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    Depth to bedrock (R horizon) up to 200 cm predicted using the global compilation of soil ground observations. Accuracy assessement of the maps is availble in Hengl et at. (2017) DOI: 10.1371/journal.pone.0169748. Data provided as GeoTIFFs with internal compression (co='COMPRESS=DEFLATE'). Measurement units: cm.

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    Absolute depth to bedrock (in cm) predicted using the global compilation of soil ground observations. Accuracy assessement of the maps is availble in Hengl et at. (2017) DOI: 10.1371/journal.pone.0169748. Data provided as GeoTIFFs with internal compression (co='COMPRESS=DEFLATE'). Measurement units: cm.

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    Probability of occurrence of R horizon predicted using the global compilation of soil ground observations. Accuracy assessement of the maps is availble in Hengl et at. (2017) DOI: 10.1371/journal.pone.0169748. Data provided as GeoTIFFs with internal compression (co='COMPRESS=DEFLATE'). Measurement units: probability.

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    Depth to bedrock (R horizon) in cm, to maximum 175 cm, predicted using two sets of Africa soil profiles data. For details see published paper here below (Hengl T., G.B.M. Heuvelink, B. Kempen, J.G.B. Leenaars, M.G. Walsh, K.D. Shepherd, A. Sila, R.A. MacMillan, J. Mendes de Jesus, L.T. Desta, J.E. Tondoh, 2015. Mapping Soil Properties of Africa at 250 m Resolution: Random Forests Significantly Improve Current Predictions. PLoS ONE 10(6)

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    Rootable depth limiting soil factor for maize, mapped at 1km resolution

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    Rootable depth (cm) for maize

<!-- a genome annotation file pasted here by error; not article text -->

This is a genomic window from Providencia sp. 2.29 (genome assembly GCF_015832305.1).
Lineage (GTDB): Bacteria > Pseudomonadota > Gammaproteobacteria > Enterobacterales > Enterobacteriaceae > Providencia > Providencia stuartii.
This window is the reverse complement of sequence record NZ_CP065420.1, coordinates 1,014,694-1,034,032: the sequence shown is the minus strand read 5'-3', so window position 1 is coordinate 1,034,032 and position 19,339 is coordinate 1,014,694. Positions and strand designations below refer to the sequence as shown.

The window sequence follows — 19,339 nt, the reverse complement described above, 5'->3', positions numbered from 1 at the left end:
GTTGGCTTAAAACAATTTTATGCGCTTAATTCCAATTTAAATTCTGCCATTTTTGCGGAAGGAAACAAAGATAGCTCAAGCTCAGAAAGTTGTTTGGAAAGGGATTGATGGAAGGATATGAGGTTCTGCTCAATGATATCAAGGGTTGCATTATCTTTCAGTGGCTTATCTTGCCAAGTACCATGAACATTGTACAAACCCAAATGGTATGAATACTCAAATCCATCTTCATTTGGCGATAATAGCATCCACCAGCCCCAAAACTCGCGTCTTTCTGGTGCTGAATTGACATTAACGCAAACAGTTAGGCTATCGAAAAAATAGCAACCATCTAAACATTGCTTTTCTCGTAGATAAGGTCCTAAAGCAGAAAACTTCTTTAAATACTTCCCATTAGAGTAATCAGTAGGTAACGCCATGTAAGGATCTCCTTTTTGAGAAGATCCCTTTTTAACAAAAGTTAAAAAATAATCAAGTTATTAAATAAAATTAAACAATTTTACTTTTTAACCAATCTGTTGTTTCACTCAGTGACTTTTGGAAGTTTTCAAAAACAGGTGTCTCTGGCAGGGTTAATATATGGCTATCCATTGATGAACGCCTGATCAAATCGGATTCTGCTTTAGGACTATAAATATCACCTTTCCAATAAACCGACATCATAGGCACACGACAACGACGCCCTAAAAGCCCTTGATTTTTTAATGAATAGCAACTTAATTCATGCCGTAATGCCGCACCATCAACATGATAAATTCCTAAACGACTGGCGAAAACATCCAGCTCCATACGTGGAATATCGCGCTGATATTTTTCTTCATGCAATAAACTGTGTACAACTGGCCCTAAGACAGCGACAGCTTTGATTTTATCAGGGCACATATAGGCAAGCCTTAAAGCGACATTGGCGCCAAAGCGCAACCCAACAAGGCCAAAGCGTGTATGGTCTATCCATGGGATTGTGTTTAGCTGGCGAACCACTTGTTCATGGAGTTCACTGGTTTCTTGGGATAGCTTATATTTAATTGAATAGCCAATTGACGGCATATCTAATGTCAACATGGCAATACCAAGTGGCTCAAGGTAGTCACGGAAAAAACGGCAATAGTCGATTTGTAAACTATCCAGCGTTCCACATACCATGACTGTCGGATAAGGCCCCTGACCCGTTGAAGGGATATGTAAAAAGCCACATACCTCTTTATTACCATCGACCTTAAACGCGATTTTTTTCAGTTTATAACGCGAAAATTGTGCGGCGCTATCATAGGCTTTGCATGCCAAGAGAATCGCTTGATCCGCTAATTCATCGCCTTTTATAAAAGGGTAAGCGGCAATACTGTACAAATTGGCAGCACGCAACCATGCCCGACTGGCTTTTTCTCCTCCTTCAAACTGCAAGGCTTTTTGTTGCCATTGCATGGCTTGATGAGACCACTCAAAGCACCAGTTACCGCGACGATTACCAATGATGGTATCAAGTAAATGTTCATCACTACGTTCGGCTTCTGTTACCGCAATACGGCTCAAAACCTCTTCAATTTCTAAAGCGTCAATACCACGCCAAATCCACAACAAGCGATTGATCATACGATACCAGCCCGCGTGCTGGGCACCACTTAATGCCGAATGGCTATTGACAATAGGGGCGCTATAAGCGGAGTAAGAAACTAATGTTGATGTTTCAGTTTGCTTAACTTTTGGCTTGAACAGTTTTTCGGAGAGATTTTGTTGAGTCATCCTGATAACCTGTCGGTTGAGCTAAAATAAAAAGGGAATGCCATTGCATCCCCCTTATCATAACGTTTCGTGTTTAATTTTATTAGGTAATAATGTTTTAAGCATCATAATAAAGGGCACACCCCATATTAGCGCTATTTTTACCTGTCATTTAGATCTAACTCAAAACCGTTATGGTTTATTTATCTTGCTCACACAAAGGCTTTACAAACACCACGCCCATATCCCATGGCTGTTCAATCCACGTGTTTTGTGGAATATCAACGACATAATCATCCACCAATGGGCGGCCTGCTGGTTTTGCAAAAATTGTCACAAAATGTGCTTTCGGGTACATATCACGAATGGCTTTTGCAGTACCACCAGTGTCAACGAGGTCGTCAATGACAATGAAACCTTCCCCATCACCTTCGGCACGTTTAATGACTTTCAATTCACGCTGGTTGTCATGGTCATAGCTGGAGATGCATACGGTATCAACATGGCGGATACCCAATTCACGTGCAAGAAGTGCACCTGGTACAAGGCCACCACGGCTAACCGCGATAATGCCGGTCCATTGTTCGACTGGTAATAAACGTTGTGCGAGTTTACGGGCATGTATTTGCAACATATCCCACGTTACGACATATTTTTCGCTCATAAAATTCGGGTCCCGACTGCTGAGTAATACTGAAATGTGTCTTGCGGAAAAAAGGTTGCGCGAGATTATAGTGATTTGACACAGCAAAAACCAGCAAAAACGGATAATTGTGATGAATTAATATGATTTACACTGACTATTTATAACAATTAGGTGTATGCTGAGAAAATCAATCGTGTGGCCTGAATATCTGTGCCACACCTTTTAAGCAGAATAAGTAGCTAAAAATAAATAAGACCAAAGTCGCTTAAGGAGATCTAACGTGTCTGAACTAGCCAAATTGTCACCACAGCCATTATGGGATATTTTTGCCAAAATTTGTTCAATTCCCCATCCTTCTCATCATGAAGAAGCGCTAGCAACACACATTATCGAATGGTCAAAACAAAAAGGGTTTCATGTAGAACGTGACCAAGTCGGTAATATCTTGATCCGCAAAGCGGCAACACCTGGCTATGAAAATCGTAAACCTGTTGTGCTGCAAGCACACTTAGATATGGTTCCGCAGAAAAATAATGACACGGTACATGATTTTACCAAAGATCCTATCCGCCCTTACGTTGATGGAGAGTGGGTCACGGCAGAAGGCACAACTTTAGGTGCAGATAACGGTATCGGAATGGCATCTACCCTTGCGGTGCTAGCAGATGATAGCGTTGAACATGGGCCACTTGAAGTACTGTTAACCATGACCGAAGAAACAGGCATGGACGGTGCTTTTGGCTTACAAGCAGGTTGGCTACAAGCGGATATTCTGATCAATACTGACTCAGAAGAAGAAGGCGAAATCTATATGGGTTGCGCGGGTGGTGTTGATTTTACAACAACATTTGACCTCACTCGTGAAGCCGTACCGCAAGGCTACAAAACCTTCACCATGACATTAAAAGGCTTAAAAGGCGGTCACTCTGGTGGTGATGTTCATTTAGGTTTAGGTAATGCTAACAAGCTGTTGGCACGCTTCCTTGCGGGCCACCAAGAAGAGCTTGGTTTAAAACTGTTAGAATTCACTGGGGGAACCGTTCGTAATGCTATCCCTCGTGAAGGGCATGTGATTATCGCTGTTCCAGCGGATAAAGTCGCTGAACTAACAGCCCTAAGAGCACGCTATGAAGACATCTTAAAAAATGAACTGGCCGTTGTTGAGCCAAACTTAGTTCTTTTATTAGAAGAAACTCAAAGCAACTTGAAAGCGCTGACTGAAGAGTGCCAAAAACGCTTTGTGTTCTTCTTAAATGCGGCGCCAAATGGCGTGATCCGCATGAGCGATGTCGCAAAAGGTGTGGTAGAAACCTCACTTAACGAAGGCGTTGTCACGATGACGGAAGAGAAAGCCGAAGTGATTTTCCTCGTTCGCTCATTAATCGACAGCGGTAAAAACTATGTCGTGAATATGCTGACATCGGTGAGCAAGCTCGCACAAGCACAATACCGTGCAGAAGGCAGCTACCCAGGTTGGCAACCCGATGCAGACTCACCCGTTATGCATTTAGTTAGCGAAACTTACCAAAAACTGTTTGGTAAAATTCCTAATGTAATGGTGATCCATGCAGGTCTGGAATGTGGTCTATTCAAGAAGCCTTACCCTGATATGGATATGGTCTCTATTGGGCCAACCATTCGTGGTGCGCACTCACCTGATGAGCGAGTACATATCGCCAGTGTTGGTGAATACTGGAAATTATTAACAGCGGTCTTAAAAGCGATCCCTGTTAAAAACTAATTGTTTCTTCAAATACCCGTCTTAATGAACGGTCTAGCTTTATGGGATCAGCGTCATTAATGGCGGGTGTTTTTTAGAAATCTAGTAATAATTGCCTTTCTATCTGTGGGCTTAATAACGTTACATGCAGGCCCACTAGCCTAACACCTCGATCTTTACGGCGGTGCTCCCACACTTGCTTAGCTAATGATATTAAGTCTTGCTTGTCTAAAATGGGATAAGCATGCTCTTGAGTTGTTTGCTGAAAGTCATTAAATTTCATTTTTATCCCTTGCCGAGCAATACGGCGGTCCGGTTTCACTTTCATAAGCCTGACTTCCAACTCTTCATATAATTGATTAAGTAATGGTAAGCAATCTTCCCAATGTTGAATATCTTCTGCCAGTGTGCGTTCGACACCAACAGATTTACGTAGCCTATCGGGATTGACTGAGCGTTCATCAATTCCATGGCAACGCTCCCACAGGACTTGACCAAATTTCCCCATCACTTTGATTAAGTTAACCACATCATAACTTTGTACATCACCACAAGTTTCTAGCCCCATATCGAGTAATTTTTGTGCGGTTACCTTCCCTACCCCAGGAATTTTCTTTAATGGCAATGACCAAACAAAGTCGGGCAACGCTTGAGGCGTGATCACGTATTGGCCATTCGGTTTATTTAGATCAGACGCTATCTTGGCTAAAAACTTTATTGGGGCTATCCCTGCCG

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    This uniform soil data set for the development of pedotransfer functions was developed at the request of the Global Soil Data Task (GSDT) of the Data and Information System (DIS) of the International Geosphere Biosphere Programme (IGBP). The necessary chemical and physical soil data have been derived from ISRIC's Soil Information System (ISIS) and the soil CD-ROM of the Natural Resources Conservation Service (USDA-NRCS). Analytical data were clustered into functional groups based on soil textural class (FAO) and calculated activity of the clay size minerals. Samples from organic and allophanic soils were flagged as separate categories. The file contain analytical data for 131,472 soil samples, originating from 20,920 profiles. Being based on available data, there are several gaps in the measured data

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    This harmonized, gridded global data set of soil parameter estimates includes files listing: (1) soil parameter estimates for the component soil units of each terrestrial grid cell, in un-binned format, and (2) soil parameter estimates aggregated or binned into a number of predefined classes. The spatial data, with a resolution of ½ by ½ degree, was derived from the ISRIC-WISE soil database. The land surface between longitudes -180o W and +180o E and latitudes +90o N and -90o S has been characterized using 45948 unique map units; each of these can comprise from one to ten soil units, characterized according to the original legend of the 1:5 million scale Soil Map of the World (FAO-Unesco 1974). Soil parameter estimates for each of these units were derived from analyses of some 9600 profiles held in a working copy of WISE (ver. 2.0). Twenty-two soil variables, identified as being useful for agro-ecological zoning, land evaluation, crop growth simulation, modelling of soil gaseous emissions and analyses of global environmental change, were considered. Parameter estimates for the topsoil (0-30 cm) and the subsoil (30-100 cm) are presented for the following variables: content of organic carbon, total nitrogen, the C/N ratio, pH(H2O), CECsoil, CECclay, base saturation, total exchangeable bases, aluminum saturation, exchangeable sodium percentage (ESP), electrical conductivity of saturated paste (ECe), calcium carbonate content, gypsum content, content of sand, silt and clay, content of fragments less than 2 mm, bulk density, total porosity. For soil drainage class, effective soil depth, and available water capacity (-10 to -1500 kPa), however, parameter estimates are presented on a profile basis. The parameter estimates - median values - presented here should be seen as best estimates; possible types and sources of uncertainty are discussed in the report. The data are considered appropriate for exploratory studies at global scale (greater than 1:5 000 000). Note: A more recent assessment, at a resolution of 30arcsec (WISE30sec), is available at: http://data.isric.org/geonetwork/srv/eng/catalog.search#/metadata/dc7b283a-8f19-45e1-aaed-e9bd515119bc